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California Federal Bank

BUSINESS
January 3, 1998 | From Times Staff and Wire Reports
California Federal Bank, the nation's fourth-largest thrift, has delayed its plans for a $700-million initial stock offering because of a review of the plan by regulators, thrift officials said Friday. The San Francisco-based thrift, 80% owned by financier Ronald Perelman, had planned to complete its stock offering by the end of February.
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BUSINESS
October 22, 1997 | Reuters
The U.S. attorney for Northern California charged 28 former bank employees from the San Francisco area with embezzlement of bank funds. U.S. Atty. Michael Yamaguchi said the charges are part of an ongoing program to deter theft and fraud within financial institutions in the San Francisco Bay Area. Jonathan Schmidt, a spokesman for Yamaguchi, said the 28 people charged had allegedly embezzled a total of $115,000 over a year or so.
BUSINESS
August 8, 1990 | JOHN MEDEARIS, TIMES STAFF WRITER
California Federal Bank, moving to further expand its Southern California customer base, said Tuesday that it will take over certain branches and deposits from Empire Federal Savings of America. The Los Angeles-based thrift said it will acquire about $265 million in deposits from Empire, taking over three Southern California branches and assuming deposits from 10 others. Cal Fed will not acquire any loans from Empire in the deal, spokesman James F. Hurley said.
BUSINESS
August 19, 1995 | JAMES S. GRANELLI, TIMES STAFF WRITER
A mortgage company that won a $31.5-million verdict against California Federal Bank and its one-time Orange County building arm was awarded nearly $1.5 million more Friday in interest and court costs. Weyerhaeuser Mortgage Co. in Woodland Hills won the jury award in June after a trial on its fraud and civil racketeering lawsuit against Cal Fed, a Los Angeles savings and loan. The jury awarded $31.5 million on the fraud claim and $6.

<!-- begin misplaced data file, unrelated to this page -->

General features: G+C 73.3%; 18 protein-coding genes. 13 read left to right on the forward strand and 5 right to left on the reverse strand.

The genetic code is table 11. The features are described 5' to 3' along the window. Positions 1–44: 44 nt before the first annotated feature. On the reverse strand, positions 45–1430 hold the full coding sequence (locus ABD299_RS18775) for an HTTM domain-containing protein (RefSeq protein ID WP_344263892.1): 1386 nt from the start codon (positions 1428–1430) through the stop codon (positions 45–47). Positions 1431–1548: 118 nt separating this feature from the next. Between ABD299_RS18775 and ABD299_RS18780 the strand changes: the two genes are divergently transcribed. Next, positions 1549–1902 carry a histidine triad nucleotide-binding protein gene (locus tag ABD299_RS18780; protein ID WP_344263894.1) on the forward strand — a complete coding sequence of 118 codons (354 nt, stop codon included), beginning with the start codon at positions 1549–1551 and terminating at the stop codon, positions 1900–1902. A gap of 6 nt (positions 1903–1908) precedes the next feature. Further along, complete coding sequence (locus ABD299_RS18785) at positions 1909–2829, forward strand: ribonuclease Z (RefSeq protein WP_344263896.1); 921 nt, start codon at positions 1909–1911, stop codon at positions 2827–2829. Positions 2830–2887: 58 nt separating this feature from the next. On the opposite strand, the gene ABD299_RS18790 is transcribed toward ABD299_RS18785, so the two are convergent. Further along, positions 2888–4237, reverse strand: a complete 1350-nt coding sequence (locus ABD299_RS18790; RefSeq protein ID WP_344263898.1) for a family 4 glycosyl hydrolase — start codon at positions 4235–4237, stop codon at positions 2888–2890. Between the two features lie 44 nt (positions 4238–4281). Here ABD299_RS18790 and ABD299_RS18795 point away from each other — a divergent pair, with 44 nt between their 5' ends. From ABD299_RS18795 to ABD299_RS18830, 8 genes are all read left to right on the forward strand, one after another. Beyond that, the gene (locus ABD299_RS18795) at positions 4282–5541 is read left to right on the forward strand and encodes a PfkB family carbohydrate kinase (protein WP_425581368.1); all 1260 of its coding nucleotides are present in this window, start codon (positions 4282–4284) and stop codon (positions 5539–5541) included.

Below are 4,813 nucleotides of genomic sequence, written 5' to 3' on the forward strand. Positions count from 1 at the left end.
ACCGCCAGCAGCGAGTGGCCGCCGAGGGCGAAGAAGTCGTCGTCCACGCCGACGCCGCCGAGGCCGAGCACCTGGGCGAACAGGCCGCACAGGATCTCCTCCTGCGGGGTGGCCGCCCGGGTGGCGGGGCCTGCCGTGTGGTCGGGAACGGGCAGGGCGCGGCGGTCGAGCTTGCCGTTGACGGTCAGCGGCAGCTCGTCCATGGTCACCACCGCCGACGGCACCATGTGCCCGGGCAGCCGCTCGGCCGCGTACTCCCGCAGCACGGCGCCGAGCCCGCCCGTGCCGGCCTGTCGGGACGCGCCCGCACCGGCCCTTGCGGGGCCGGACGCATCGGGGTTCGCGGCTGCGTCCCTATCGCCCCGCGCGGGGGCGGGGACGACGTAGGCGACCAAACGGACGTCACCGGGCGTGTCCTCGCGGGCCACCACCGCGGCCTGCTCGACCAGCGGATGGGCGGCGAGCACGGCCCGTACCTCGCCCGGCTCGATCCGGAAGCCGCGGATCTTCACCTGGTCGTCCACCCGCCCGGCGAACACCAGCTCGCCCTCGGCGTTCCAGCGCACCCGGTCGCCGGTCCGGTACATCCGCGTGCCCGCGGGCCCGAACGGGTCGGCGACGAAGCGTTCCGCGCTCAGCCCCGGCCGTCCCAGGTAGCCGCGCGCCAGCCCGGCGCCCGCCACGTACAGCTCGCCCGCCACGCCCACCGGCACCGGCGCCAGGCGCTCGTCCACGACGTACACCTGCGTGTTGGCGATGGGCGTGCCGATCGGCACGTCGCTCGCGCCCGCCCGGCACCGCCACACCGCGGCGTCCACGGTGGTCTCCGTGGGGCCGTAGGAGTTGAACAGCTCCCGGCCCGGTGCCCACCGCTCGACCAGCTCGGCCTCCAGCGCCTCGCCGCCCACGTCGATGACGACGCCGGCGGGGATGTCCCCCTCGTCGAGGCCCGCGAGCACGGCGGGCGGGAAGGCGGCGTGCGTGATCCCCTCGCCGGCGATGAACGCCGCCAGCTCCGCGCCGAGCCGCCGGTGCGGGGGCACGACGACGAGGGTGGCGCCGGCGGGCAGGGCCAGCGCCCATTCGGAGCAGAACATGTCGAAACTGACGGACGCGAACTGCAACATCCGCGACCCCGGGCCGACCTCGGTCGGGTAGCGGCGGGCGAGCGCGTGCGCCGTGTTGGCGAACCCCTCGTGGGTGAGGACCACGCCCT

BUSINESS
April 16, 1998 | DENISE GELLENE
Advertiser: California Federal Bank Agency: Richards/Gravelle, Dallas Challenge: Develop a brand campaign that aligns the thrift closely with Californians. The Ads: TV ads consist of a series of images tied together by CalFed's slogan, "You've got our attention." One ad shows a range of people--a black businesswoman, a female surfer, an elderly male swimmer and so on--as a voice-over by Winona Ryder notes that CalFed "celebrates the differences" among Californians.
BUSINESS
October 9, 1998 | Bloomberg News
Golden State Bancorp Inc.'s California Federal Bank asked a judge for more than $1.6 billion in damages in its "supervisory goodwill" lawsuit against the U.S. government. The damages request, which asks for more than many analysts and investors expected, could give a boost to other litigants seeking as much as $30 billion in 120 separate cases. The aggressive bid could also pave the way for other lawsuits.
BUSINESS
June 13, 1995 | JOHN O'DELL, TIMES STAFF WRITER
California Federal Bank and its defunct Orange County home-building arm were hit with a $31-million fraud judgment Monday by jurors in a civil suit filed by Weyerhaeuser Mortgage Co. The jury also found two former Cal Fed presidents, William Callender and David J. Reed, and George R. Meeker, former president of its California Communities Inc. subsidiary, liable for civil racketeering.
NEWS
February 6, 1998 | DEBORA VRANA, TIMES STAFF WRITER
Glendale Federal Bank and California Federal Bank, two of the best-known names in the California banking business, announced Thursday that they plan to merge as part of a $2.5-billion deal that would create the nation's third-largest savings and loan. The proposed deal reflects another in a wave of consolidations that is sweeping though the nation's banking industry.
BUSINESS
October 15, 1990 | From Associated Press
A savings and loan became insolvent after lending President Bush's son Jeb and a partner about half the money toward purchase of a $9-million office building, and the federal government ended up repaying most of the loan, the New York Times reported. Although it involved no criminal behavior, the loan is an example of the kind of poor lending practices that led to the thrift industry's troubles, the newspaper said.
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